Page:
The power of the images derives from a continuous oscillation between different possible readings that leave the viewer in a sort of paralysis. What the images want does not coincide with the message. They want to be considered as complex individuals who take on a multiplicity of subjective and identity positions. W. J. T. Mitchel proposes images not as objects but as subjects endowed with personality, needs and desires. More than what they mean, one wonders what they want, in view of their ability to influence and seduce with their own desires, which must be listened to and described to make man’s assessment of their power and the way in which they are more refined. it operates.(4)

The evolution of recent decades has led us to consider the image and its omnipresence as an essential element of society. The invention and the diffusion of the concept “acte d’image” is a fundamental question to know if an autonomous activity can be recognized in images. Therefore research is important to fix the activity of images in a thought. Sartre in his “Being and nothing” materializes the thought: “The image is an act and not a thing” (Sartre). In “Theorie de l’acte d’image”(5) Horst Bredekamp analyzes more than two hundred images in order to develop their theory. In this way we can have a hint of the specific power enclosed in the image.

I .: We images catalyze ideas to make the attention of the observer more active and lively and we do not use man to exist but to help him understand himself. Man, a poetic animal, is thirsty for symbolic and we images offer ourselves with a happy composition of canvas, color, light, tone, contrast, sign, perspective, brilliance, meaning and signifier. Our soul is nothing but ferment of matter.

After all, the image heals men’s sadness, since their brain is constantly fighting against boredom, and helps to repair their traumas. In the house with many images, man finds the value of refuge in the ways of reflection. The images allow you to try to understand the incomprehensible but also to get out of sadness, apathy and solitude by bringing a sense to their tone, just as the mother brings feeling to the child. They are the objects of life and pass on the memory and cultural heritage, similarly to what happened to the ancient Egyptians who entrusted the soul of their loved ones to the objects. They enclose stories and in the gallery of man’s imagination they constitute visual-thought as if it were a kite in space.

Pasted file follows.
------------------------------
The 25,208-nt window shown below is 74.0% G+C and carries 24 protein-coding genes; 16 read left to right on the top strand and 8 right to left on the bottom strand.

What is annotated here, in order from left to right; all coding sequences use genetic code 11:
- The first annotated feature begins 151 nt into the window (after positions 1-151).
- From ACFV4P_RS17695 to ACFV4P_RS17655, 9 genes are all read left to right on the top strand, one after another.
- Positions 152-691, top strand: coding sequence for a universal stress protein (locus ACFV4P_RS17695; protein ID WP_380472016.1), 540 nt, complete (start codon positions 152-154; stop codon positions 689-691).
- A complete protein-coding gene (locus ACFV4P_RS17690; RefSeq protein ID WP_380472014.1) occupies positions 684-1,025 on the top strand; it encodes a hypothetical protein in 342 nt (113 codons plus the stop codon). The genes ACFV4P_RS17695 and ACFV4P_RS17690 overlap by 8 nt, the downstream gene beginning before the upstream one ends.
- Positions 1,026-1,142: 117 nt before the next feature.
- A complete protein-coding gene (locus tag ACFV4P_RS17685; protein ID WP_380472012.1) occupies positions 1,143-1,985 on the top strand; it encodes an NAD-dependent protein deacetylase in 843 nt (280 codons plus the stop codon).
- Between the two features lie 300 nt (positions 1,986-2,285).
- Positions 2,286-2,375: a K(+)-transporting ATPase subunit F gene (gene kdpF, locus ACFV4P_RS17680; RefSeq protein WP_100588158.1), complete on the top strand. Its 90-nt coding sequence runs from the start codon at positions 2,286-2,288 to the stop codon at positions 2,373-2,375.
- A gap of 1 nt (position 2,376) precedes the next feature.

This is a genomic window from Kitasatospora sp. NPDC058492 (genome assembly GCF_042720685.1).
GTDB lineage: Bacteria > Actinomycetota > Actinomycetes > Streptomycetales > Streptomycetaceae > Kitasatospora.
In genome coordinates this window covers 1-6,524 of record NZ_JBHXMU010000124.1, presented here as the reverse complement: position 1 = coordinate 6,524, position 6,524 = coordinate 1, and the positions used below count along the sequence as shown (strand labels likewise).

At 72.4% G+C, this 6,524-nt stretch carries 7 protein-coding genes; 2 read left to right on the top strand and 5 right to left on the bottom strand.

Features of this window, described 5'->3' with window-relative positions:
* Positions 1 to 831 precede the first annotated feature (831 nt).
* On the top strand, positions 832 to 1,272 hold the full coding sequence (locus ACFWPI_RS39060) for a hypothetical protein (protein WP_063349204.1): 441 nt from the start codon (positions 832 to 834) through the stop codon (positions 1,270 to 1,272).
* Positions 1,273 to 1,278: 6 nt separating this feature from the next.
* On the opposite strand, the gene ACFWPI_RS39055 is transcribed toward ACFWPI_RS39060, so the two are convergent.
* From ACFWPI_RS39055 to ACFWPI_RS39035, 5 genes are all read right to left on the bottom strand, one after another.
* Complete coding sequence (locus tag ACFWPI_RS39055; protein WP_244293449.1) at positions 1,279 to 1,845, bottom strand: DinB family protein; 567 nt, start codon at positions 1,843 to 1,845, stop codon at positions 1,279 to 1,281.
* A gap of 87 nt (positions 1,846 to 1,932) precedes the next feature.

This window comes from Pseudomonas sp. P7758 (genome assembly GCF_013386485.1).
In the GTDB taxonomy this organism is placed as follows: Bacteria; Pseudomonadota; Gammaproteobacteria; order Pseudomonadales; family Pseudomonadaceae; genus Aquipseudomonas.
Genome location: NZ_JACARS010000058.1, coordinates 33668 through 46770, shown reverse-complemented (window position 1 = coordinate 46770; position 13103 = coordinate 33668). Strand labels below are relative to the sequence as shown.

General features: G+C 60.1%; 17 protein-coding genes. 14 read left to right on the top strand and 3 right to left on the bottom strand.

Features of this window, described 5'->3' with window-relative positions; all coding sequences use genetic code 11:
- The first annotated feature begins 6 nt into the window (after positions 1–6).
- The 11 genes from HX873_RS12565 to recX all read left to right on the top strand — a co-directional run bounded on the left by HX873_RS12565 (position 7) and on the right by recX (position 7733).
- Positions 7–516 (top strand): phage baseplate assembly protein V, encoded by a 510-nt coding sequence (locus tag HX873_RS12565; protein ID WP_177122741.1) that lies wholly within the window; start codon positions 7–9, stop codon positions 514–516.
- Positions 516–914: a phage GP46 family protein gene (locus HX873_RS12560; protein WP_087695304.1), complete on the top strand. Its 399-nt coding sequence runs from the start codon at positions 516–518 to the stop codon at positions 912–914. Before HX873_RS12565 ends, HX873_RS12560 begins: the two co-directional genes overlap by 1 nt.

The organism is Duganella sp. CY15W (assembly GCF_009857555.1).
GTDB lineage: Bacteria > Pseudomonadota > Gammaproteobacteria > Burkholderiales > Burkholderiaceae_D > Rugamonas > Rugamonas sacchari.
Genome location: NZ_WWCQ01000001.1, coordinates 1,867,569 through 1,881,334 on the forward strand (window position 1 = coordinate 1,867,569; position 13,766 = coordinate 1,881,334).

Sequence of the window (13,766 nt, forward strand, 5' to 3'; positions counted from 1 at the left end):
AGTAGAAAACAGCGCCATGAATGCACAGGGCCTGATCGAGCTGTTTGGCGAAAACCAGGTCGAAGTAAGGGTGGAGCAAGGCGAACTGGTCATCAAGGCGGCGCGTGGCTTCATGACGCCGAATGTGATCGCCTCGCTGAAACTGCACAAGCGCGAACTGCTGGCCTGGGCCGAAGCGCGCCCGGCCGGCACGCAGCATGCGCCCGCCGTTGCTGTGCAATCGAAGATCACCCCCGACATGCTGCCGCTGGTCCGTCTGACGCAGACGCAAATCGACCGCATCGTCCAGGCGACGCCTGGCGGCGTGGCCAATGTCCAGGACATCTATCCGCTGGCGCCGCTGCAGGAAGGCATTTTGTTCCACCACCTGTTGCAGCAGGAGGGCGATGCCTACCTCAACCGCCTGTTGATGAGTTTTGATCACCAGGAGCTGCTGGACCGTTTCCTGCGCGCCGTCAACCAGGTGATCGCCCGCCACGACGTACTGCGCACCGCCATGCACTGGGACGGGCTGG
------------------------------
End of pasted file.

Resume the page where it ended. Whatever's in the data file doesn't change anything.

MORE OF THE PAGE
In the image each trait has its own history and of the present must not give an explanation except in materialization. In my image there is a narrative and an environment based on the division of the tracks by transforming the canvas with a space that welcomes the gesture and in the constructive ability reconciles and brings together. I am an inhabited painting and my various features have been articulated walking by connecting in a cohesive whole. Paolo Ambrosio me fecit, 2002, Danseuses, mixed media on canvas, cm. 125×80



[1]  Recalcati Massimo, Il vuoto e il resto, Mimesis edizioni, Milano, p. 41

[2]  Damasio Antorio R., L’errore di Cartesio, cit., pp. 326-327

[3]  Pastore Tiziana, Come le emozioni influenzano il cervello, p. 51, Psiche 2, Torino 200

[4] Mitchel W.J.T, Che cosa vogliono le immagini, in Pinotti, A. Somaini A.Teorie dell’immagine, Raffaello Cortina Editore, Milano pp.100, 105,118,119.

[5) Bredekamp Horst, Theorie de l’acte de l’immage, Edition La Decouverte, Paris, 2015, p.362